The Writings of Abraham Lincoln, Volume 5 by Abraham Lincoln
Memorandum of an Interview Between the President and Some Border Slave State Representatives, by Hon. J. W. Crisfield.
"DEAR SIR:--I called, at the request of the President, to ask you to come to the White House tomorrow morning, at nine o'clock, and bring such of your colleagues as are in town."
WASHINGTON, March 10, 1862.
Yesterday, on my return from church, I found Mr. Postmaster-General Blair in my room, writing the above note, which he immediately suspended, and verbally communicated the President's invitation, and stated that the President's purpose was to have some conversation with the delegations of Kentucky, Missouri, Maryland, Virginia, and Delaware, in explanation of his message of the 6th instant.
This morning these delegations, or such of them as were in town, assembled at the White House at the appointed time, and after some little delay were admitted to an audience. Mr. Leary and myself were the only members from Maryland present, and, I think, were the only members of the delegation at that time in the city. I know that Mr. Pearoe, of the Senate, and Messrs. Webster and Calvert, of the House, were absent.
After the usual salutations, and we were seated, the President said, in substance, that he had invited us to meet him to have some conversation with us in explanation of his message of the 6th; that since he had sent it in several of the gentlemen then present had visited him, but had avoided any allusion to the message, and he therefore inferred that the import of the message had been misunderstood, and was regarded as inimical to the interests we represented; and he had resolved he would talk with us, and disabuse our minds of that erroneous opinion.
The President then disclaimed any intent to injure the interests or wound the sensibilities of the slave States. On the contrary, his purpose was to protect the one and respect the other; that we were engaged in a terrible, wasting, and tedious war; immense armies were in the field, and must continue in the field as long as the war lasts; that these armies must, of necessity, be brought into contact with slaves in the States we represented and in other States as they advanced; that slaves would come to the camps, and continual irritation was kept up; that he was constantly annoyed by conflicting and antagonistic complaints: on the one side a certain class complained if the slave was not protected by the army; persons were frequently found who, participating in these views, acted in a way unfriendly to the slaveholder; on the other hand, slaveholders complained that their rights were interfered with, their slaves induced to abscond and protected within the lines; these complaints were numerous, loud and deep; were a serious annoyance to him and embarrassing to the progress of the war; that it kept alive a spirit hostile to the government in the States we represented; strengthened the hopes of the Confederates that at some day the border States would unite with them, and thus tend to prolong the war; and he was of opinion, if this resolution should be adopted by Congress and accepted by our States, these causes of irritation and these hopes would be removed, and more would be accomplished toward shortening the war than could be hoped from the greatest victory achieved by Union armies; that he made this proposition in good faith, and desired it to be accepted, if at all, voluntarily, and in the same patriotic spirit in which it was made; that emancipation was a subject exclusively under the control of the States, and must be adopted or rejected by each for itself; that he did not claim nor had this government any right to coerce them for that purpose; that such was no part of his purpose in making this proposition, and he wished it to be clearly understood; that he did not expect us there to be prepared to give him an answer, but he hoped we would take the subject into serious consideration, confer with one another, and then take such course as we felt our duty and the interests of our constituents required of us.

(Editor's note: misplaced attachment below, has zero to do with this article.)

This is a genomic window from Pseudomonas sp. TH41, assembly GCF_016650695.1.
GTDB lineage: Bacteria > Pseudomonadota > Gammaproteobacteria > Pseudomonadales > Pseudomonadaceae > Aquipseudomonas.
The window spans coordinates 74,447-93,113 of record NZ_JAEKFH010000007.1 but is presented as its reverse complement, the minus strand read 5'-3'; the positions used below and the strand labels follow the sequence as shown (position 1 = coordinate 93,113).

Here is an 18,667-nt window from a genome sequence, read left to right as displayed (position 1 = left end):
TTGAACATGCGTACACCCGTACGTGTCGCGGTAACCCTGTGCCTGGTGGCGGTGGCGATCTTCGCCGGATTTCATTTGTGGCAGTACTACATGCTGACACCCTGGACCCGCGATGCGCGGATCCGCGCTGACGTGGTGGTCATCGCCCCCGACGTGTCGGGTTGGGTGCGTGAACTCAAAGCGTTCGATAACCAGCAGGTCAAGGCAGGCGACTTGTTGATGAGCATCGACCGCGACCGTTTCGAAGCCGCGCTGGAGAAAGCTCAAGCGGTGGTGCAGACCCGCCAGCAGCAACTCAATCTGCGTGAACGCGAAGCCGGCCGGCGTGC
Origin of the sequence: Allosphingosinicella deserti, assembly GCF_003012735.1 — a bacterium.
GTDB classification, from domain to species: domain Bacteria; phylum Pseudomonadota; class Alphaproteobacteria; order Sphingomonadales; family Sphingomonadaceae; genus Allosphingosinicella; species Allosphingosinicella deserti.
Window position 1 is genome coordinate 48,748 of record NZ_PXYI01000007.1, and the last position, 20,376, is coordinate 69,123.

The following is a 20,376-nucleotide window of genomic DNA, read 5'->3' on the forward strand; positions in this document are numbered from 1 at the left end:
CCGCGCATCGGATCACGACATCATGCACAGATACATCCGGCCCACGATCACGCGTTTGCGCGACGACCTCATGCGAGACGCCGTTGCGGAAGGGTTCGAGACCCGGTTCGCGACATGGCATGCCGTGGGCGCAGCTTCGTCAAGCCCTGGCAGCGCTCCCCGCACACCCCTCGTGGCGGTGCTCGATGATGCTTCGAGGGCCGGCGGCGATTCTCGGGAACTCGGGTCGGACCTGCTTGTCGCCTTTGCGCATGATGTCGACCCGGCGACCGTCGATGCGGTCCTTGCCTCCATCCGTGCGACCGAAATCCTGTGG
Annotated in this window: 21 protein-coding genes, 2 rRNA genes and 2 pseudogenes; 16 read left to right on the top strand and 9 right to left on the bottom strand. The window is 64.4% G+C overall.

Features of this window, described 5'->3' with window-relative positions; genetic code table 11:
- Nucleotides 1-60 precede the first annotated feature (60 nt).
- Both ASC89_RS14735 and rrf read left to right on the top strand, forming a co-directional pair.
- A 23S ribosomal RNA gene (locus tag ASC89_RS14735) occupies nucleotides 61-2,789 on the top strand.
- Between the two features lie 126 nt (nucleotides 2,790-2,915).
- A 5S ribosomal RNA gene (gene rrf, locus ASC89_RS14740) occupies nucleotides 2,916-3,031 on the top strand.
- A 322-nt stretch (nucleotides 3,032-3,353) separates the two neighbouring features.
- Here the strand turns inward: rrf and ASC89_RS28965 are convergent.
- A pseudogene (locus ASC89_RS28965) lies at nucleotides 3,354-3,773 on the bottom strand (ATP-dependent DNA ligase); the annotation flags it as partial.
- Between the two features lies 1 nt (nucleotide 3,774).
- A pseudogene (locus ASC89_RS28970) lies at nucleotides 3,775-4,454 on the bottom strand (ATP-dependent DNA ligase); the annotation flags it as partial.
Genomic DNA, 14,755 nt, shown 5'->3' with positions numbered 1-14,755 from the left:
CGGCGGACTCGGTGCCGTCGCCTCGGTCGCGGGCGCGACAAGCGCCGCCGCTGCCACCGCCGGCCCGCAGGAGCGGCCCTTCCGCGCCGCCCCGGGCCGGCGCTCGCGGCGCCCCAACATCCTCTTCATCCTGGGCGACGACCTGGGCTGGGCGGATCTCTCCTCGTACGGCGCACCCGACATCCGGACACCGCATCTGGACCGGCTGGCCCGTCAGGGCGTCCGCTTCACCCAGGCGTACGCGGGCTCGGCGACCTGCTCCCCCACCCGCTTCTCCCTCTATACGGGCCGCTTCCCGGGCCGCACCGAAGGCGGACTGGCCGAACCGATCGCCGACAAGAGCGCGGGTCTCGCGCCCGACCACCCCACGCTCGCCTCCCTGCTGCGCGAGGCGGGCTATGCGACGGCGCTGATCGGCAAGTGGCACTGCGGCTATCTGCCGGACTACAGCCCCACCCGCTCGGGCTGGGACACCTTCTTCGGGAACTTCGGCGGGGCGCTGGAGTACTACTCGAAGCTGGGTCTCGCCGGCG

Mr. Noell, of Missouri, said that in his State slavery was not considered a permanent institution; that natural causes were there in operation which would at no distant day extinguish it, and he did not think that this proposition was necessary for that; and, besides that, he and his friends felt solicitous as to the message on account of the different constructions which the resolution and message had received. The New York Tribune was for it, and understood it to mean that we must accept gradual emancipation according to the plan suggested, or get something worse.
The President replied that he must not be expected to quarrel with the New York Tribune before the right time; he hoped never to have to do it; he would not anticipate events. In respect to emancipation in Missouri, he said that what had been observed by Mr. Noell was probably true, but the operation of these natural causes had not prevented the irritating conduct to which he had referred, or destroyed the hopes of the Confederates that Missouri would at some time merge herself alongside of them, which, in his judgment, the passage of this resolution by Congress and its acceptance by Missouri would accomplish.